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  1. Abstract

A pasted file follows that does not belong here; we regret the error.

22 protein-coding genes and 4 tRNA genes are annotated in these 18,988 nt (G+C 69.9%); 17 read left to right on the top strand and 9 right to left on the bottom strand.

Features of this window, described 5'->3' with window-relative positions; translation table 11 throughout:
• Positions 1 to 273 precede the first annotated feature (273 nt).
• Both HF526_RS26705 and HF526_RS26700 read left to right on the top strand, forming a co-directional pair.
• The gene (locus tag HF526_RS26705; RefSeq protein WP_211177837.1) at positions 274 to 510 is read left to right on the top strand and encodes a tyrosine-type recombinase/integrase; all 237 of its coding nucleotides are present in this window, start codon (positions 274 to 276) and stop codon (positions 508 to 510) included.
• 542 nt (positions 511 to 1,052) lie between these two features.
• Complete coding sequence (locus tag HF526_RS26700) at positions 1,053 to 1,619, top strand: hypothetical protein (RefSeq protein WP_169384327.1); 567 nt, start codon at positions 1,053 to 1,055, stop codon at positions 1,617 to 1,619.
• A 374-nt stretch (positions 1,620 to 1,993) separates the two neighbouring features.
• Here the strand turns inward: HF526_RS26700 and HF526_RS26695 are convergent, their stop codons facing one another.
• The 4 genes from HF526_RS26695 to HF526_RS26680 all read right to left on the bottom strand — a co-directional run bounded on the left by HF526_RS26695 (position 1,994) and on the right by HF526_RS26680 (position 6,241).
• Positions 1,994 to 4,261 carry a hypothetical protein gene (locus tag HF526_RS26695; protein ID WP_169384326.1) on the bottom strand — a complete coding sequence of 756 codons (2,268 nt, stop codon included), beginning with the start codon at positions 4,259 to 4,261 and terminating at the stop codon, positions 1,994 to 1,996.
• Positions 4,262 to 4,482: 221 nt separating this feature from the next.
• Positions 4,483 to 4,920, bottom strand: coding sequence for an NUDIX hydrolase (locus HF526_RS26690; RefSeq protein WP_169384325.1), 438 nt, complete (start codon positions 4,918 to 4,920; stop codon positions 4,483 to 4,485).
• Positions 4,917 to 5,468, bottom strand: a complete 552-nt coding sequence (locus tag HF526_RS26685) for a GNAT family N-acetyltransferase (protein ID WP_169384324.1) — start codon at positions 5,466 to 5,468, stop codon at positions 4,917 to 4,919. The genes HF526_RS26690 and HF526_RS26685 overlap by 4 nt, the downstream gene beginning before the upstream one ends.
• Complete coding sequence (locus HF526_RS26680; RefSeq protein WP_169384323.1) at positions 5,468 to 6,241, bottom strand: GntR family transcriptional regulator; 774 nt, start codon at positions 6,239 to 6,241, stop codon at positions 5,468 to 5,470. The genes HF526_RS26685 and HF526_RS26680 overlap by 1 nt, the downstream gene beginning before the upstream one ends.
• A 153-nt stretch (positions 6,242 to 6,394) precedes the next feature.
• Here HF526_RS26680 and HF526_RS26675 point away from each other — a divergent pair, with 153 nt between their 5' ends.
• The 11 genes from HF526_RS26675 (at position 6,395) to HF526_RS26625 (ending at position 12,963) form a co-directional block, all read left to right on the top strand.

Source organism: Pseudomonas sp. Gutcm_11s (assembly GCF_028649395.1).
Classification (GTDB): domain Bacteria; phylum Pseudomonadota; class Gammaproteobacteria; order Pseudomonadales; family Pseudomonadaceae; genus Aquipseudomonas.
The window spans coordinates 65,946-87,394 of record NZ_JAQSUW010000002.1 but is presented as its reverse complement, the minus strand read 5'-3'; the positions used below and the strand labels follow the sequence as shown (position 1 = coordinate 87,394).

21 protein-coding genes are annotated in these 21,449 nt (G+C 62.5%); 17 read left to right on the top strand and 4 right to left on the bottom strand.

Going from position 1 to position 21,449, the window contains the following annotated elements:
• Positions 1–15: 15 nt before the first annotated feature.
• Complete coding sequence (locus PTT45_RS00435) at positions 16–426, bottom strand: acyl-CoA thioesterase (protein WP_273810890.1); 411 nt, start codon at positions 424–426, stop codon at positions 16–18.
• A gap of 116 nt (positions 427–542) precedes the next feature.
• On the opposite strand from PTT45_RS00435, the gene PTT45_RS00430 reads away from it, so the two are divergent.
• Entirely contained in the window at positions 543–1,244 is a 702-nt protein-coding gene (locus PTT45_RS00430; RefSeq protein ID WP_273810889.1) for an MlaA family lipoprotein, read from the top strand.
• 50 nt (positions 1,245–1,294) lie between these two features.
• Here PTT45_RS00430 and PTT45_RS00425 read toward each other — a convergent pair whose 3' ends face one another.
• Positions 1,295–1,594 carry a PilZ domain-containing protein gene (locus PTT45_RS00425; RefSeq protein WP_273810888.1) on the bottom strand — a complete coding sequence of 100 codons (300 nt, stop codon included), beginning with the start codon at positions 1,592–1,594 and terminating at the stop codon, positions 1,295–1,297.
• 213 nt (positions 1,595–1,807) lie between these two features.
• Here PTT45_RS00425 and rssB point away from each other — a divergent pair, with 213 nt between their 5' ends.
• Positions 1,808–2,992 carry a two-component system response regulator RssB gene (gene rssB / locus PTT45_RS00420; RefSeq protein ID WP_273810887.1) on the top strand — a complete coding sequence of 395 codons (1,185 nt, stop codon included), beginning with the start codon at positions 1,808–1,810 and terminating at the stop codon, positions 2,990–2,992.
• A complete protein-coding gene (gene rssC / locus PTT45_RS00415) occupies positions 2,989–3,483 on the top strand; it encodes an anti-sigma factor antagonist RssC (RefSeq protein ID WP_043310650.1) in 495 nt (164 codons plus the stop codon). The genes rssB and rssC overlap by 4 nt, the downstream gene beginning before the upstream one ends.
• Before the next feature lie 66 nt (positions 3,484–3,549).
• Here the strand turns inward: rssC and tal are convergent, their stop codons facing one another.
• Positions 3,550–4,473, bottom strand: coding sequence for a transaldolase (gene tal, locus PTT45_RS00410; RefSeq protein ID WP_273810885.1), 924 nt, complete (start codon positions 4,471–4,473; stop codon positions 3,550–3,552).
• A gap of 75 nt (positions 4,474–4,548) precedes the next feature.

Patterns of population biology and community structure can be studied by looking closely at the ontogeny and reproductive biology of reef‐building organisms. This knowledge is particularly important for Caribbean octocorals, which seem to be more resilient to long‐term environmental change than scleractinian corals and provide some of the same ecological services. We monitored the development of the black sea rod,Plexaura homomalla, a common, widely distributed octocoral on shallow Caribbean reefs, from eggs to three‐polyp colonies over the course of 10 weeks. Gametes were collectedex situon St. John, U.S. Virgin Islands, during spawning events that occurred 3–6 days after the July full moon. Cleavage started 3.0 hr after fertilization and was holoblastic, equal, and radial. Embryos were positively buoyant until becoming planulae at 3 days after fertilization. Planulae were competent to settle 4 days after fertilization. Symbiodiniaceae began infecting polyps ~8 days after fertilization. Overall, development was typical for Caribbean octocorals, except for an increase in the number of embryos between 3.5 and 6.0 hr after fertilization.

     
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